The surgery chief resident texted me: “Patient in ED with peritonitis. Incarcerated hernia.”
I came to the ED; should be easy I thought. See the patient, have a short conversation since the chief resident would have done all the preop. Of course, things are rarely that simple.
First, she was a Jehovah’s Witness on warfarin with an INR of 4. More significantly, she had end-stage COPD. I reviewed her CT scan and labs and went to see her and could tell without any conversation she needed an operation. I needed more information, but not about her belly pain or when it started or whether she had peritonitis on exam. I needed to know how far she could walk, how much oxygen was she on at home, how much was she sleeping, how much weight had she lost, and could she leave the house.
It took 30 minutes to determine her functional status, whether she would survive the postoperative ICU care, whether she would come off the ventilator, and would she want a tracheostomy. It took another 15 minutes to discuss blood product use. Her husband was present, and I left them to decide what they wanted within the context of her goals for her life. She accepted some blood products, underwent surgery, and did well. She came off the ventilator quickly postop and returned home from the hospital. Although she did well, we had a plan for the ventilator and her goals of care defined should she have done poorly.
He was 72, had stage IV lung cancer, and was too weak for chemotherapy. Now he had free air and peritonitis. The referring institution called me and said he was too much for their surgeons. I suggested perhaps they needed to have “the talk” prior to transport. They were unwilling to do so and sent him by helicopter because he was hypotensive. He clearly needed an operation by all surgical standards. But I wanted to wait for his family and talk with them before taking him to the OR; he was in no condition for any component of informed consent.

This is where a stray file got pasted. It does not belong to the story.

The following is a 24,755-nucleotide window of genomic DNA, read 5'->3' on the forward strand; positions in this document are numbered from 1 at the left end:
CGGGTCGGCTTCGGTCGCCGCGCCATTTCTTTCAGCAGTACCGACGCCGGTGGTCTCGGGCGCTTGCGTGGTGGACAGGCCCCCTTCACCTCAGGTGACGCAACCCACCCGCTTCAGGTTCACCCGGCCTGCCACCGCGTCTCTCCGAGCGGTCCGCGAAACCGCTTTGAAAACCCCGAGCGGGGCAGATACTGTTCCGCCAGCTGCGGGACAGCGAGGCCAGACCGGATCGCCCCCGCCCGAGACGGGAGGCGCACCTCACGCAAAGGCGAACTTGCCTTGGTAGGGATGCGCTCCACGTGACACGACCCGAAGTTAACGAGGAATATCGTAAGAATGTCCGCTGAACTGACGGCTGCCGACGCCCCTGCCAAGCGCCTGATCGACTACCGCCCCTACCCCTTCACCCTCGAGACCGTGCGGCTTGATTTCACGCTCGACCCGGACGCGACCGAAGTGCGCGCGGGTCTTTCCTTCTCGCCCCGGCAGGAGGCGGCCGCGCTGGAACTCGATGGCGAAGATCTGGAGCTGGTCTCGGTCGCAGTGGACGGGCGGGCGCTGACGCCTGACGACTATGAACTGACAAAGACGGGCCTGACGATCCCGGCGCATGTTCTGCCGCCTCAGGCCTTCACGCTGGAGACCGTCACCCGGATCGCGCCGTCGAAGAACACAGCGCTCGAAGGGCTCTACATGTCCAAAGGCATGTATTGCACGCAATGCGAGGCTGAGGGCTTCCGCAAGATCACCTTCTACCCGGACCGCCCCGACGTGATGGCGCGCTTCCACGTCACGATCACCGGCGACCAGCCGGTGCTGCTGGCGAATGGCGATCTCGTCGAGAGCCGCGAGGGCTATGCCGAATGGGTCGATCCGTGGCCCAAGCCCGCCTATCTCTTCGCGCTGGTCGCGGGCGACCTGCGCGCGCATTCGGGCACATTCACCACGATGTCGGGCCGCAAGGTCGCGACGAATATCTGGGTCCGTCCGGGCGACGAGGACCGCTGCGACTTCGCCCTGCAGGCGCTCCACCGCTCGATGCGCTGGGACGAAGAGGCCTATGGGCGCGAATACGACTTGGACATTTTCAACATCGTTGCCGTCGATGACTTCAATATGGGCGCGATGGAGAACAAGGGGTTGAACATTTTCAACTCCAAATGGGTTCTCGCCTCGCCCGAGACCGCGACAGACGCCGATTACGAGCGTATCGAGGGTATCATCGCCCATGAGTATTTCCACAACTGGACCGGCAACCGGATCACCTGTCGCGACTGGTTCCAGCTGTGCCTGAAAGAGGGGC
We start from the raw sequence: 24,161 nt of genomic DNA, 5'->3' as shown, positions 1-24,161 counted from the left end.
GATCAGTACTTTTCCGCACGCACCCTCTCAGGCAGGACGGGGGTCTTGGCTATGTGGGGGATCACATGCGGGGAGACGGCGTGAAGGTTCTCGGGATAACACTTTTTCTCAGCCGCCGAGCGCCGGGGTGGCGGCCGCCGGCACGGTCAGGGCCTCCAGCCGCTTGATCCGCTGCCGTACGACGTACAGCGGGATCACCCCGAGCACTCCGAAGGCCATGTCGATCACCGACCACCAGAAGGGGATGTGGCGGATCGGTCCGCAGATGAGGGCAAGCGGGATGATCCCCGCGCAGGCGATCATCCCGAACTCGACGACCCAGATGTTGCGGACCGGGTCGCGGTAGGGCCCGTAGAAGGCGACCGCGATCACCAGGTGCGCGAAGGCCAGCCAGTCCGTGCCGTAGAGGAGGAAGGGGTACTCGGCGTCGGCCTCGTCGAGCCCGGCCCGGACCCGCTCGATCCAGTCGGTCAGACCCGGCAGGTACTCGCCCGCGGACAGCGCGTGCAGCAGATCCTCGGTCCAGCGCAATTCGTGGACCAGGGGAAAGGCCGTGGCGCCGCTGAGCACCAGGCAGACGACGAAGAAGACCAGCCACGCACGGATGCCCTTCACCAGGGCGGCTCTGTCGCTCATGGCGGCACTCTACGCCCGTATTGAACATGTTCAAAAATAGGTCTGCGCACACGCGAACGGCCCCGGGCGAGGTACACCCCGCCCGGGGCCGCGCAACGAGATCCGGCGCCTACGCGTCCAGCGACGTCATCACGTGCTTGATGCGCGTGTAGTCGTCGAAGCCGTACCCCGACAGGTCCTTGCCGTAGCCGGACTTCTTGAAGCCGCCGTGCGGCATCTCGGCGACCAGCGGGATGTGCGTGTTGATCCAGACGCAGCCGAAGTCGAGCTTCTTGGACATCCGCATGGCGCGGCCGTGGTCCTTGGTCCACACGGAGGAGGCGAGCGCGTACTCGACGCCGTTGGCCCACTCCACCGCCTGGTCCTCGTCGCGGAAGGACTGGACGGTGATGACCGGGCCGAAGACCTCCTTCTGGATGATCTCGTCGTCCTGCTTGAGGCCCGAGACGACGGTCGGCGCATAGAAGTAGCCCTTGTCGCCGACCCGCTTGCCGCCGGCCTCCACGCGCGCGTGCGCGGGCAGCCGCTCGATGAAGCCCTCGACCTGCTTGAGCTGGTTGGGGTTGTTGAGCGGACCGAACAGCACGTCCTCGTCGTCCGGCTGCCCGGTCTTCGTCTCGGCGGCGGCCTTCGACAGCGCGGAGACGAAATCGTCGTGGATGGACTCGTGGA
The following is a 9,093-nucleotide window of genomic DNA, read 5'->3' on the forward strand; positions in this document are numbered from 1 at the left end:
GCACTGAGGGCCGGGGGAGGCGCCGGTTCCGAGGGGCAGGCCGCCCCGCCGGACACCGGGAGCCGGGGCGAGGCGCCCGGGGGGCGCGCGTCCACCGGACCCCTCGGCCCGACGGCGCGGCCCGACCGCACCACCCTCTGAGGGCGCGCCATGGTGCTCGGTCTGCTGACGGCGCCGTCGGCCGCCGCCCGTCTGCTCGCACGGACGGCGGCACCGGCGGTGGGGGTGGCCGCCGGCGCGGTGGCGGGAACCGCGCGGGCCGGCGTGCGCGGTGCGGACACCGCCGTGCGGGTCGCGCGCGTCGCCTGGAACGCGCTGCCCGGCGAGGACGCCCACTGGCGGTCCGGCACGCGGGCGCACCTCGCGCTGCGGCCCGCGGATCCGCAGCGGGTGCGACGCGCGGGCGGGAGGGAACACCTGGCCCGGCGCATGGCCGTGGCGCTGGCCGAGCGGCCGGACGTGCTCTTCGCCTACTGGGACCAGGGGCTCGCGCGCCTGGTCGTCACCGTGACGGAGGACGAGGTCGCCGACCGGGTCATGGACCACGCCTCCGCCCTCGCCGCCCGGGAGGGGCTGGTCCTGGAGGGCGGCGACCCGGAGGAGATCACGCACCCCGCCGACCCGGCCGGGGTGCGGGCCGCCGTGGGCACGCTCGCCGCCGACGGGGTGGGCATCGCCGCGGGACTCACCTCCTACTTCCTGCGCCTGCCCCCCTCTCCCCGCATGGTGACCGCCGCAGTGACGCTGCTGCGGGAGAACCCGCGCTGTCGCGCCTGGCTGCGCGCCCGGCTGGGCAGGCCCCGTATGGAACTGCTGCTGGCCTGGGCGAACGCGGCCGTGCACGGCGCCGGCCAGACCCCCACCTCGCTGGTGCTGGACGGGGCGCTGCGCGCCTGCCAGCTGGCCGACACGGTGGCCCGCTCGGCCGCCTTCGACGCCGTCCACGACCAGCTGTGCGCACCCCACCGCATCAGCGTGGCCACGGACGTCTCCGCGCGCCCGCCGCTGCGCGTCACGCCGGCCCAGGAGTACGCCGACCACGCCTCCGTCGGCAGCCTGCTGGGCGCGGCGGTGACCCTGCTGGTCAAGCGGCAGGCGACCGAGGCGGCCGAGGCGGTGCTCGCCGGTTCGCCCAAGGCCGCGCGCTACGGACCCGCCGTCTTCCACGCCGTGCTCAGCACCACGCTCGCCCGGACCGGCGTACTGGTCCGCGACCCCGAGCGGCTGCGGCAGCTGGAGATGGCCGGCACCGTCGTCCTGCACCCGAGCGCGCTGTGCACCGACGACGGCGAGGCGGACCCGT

The family arrived 30 minutes later. His wife, the daughters who had been helping to take care of him, and two more relatives that had just arrived in town. His wife was clear: The man was sleeping all the time, losing weight, barely eating a couple of bites, unsteady on his feet, and confused when he was awake. I discussed options: The surgeon part of me wanted to “fix the hole,” the ICU doc in me knew he would die in the ICU on a ventilator, and the palliative medicine part of me knew hospice was his best option. I told the family he needed surgery but would likely not leave the hospital alive. I recommended hospice.
The wife was thoughtful and looked at her daughters and said, “We need to send him to hospice.” The wife and daughters were the easiest family I have spoken with in a long time. She was clear about whet he wanted and how much he had declined in the past few months. We were able to get him to inpatient hospice from the ED.
Surgery has changed, at least in my practice. Oh, what would I give for a healthy 17-year-old with appendicitis who gets better within hours of the operating room and my conversation with the family that takes 10 seconds. Instead, I take care of the very old and the very sick and the very chronically ill. My conversations are not “you need surgery;” that is done by the chief resident. My conversations are “tell me your functional status and what do you want if/when things go poorly.” Much more complicated and much less fun. The surgeon wants to fix the hole. I can fix the hole. But have I really helped the patient and his or her family? Although it takes me longer and involves more of my emotions and skills, it really is better for the patients and their families to have “the talk.”
Next time you see a patient who is chronically ill, please have the conversation about functional status and goals of care, before you operate. Or transfer. Perhaps then we can save the patient a helicopter ride to hospice.
Dr. Toevs is a trauma critical care surgeon at Allegheny General Hospital in Pittsburgh. She has a master’s degree in bioethics and board certification in hospice and palliative medicine.